Foreword Review — Fall 2012
Into the ancient pond / A frog jumps / Water’s sound!
This haiku by Japanese poet Matsuo Bashô, is perhaps the most famous in all of Japan. Although this translation by Zen teacher D.T. Suzuki was not the first, Suzuki’s work in bringing the teachings of Buddhism to the west is not unlike a stone—or frog—plunked into an old pond. The sound of his splash, and its subsequent echoes, marked such artists as John Cage, Meredith Monk, Jack Kerouac, Jackson Pollock, Franz Kline, and others, who in turn influenced countless more. The impact of Buddhist thought and Zen practice on intellectual and artistic communities is now everywhere apparent, but Pearlman’s book, Nothing & Everything, explores the point of origin and its rapid development in the American avant-garde.
How to trace the exponential impact of such a force? Pearlman divides her book into six parts, each focusing on particular persons or areas of impact. She begins with the life and work of D.T. Suzuki, progressing in the second part to the composer John Cage. She chronicles the creation and impact of Cage’s major works, his influence as a teacher at Black Mountain College, and his collaborations with and influence on such artists as Merce Cunningham, Jasper Johns, Robert Rauschenberg, Allen Kaprow, and Alison Knowles. The third section focuses on Happenings, Fluxus, and the Judson Church in New York City.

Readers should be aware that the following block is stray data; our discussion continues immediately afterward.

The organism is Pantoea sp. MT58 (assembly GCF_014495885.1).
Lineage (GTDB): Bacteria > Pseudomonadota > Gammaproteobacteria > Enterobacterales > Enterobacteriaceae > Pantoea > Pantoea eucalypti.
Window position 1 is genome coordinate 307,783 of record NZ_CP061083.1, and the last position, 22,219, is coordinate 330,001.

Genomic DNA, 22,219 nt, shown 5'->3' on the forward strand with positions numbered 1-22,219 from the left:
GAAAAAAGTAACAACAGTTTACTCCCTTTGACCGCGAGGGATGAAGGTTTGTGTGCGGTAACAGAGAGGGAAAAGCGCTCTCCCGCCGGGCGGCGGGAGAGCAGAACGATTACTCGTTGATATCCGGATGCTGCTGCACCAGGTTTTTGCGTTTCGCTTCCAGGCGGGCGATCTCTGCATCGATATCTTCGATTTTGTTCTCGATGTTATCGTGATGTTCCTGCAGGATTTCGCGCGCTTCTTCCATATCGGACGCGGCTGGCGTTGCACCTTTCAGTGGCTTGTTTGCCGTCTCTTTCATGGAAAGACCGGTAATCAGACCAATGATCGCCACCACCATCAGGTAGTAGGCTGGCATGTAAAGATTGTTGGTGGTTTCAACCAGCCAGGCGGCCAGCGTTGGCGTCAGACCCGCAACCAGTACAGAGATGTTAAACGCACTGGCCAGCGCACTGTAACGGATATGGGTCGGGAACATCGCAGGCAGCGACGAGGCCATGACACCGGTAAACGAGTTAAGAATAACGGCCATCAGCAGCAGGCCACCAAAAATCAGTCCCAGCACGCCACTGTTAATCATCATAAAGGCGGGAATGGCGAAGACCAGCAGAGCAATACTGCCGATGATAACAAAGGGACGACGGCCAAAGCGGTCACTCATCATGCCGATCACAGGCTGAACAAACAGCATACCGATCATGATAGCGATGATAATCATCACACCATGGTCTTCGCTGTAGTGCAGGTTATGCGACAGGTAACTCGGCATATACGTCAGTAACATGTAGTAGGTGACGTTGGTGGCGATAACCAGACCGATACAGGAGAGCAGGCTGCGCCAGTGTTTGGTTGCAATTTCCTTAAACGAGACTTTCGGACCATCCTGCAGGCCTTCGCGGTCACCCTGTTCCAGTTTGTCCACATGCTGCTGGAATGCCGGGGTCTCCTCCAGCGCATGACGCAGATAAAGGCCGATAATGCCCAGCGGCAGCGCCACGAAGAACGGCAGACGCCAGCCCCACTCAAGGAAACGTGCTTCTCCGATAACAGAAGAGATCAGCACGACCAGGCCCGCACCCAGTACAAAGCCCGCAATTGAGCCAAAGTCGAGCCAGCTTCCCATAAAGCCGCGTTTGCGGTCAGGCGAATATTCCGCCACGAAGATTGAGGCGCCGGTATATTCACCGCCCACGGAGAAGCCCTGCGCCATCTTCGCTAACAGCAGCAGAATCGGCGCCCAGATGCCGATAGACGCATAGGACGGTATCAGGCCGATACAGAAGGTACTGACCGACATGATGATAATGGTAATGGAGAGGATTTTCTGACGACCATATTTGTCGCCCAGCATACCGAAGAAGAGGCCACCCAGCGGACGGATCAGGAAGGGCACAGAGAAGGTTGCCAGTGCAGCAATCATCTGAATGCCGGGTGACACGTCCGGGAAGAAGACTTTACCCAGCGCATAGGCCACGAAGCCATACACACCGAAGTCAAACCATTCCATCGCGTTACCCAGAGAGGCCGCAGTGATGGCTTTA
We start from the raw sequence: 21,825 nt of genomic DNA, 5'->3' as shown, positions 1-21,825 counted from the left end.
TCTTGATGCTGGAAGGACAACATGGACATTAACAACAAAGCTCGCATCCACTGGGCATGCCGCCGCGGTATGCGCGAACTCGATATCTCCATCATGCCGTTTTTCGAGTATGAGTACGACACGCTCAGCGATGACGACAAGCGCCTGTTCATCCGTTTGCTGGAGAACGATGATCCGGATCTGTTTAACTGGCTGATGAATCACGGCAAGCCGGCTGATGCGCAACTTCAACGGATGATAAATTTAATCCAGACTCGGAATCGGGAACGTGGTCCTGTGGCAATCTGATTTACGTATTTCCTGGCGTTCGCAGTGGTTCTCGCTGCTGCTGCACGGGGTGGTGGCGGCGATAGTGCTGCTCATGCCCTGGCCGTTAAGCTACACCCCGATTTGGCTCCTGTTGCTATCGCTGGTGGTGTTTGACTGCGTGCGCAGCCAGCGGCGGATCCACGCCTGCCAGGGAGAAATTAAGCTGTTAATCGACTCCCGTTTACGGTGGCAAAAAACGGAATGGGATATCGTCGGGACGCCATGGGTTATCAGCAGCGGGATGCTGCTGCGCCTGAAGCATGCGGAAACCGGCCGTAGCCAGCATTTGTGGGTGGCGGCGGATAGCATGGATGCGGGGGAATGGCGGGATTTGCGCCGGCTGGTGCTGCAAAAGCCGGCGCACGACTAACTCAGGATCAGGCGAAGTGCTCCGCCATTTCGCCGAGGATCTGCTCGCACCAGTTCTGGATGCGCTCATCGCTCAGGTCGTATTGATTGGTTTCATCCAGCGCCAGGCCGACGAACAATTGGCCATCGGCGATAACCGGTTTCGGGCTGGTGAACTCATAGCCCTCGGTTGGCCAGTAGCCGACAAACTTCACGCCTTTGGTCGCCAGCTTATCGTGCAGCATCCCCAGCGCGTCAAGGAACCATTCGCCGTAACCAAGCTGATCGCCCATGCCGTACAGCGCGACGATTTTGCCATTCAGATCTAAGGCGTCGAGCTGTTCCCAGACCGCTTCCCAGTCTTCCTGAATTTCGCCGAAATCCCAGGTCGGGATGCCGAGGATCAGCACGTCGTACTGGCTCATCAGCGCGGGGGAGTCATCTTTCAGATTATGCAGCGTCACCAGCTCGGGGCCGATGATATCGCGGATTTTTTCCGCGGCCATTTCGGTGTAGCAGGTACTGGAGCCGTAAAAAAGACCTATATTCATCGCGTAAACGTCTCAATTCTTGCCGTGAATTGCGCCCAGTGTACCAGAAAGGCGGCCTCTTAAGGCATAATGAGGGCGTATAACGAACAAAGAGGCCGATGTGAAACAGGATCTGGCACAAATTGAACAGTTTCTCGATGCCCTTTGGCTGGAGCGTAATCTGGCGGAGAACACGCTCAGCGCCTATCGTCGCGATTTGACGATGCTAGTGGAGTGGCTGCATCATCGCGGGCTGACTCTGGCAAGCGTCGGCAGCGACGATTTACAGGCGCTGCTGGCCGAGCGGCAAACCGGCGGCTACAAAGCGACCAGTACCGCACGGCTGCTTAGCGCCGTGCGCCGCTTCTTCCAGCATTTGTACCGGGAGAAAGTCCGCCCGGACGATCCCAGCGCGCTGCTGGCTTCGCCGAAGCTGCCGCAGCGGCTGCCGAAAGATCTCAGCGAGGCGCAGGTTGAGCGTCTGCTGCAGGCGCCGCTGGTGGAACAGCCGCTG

In subsequent parts, Pearlman continues to explore the waves of influence begun by Suzuki’s appearance in New York in 1952. She chronicles the formation of The Club, “where critical dialogue and its eager audience convened.” This hothouse of artistic discourse included New York School poets John Ashbery, Barbara Guest, and Kenneth Koch, as well as composers, artists, and philosophers Joseph Campbell, David Smith, Isaac Lassaw, Robert Motherwell, and others. In the fifth part, Pearlman glances back at the impact Zen-influenced American artists had on their Japanese counterparts, exploring the relationships between Saburo Hasegawa, Isamu Noguchi, and Franz Kline; and in the sixth she considers the Beat writers, particularly Jack Kerouac and Allen Ginsberg.
Though occasionally difficult to follow chronologically, Pearlman’s book works to trace the rippling, whirling influences of Buddhism on some of the most important American artists of the twentieth century. She describes groundbreaking performances, the cross-pollination of the European Dadaists, and the particular Buddhist principles that resonated most deeply with American artists. Artists, avant-garde aficionados, and those interested in the influence of Eastern thought on the West will be thankful to Pearlman for tracking and cataloguing the leaps that made the splashes that cocreated avant-garde.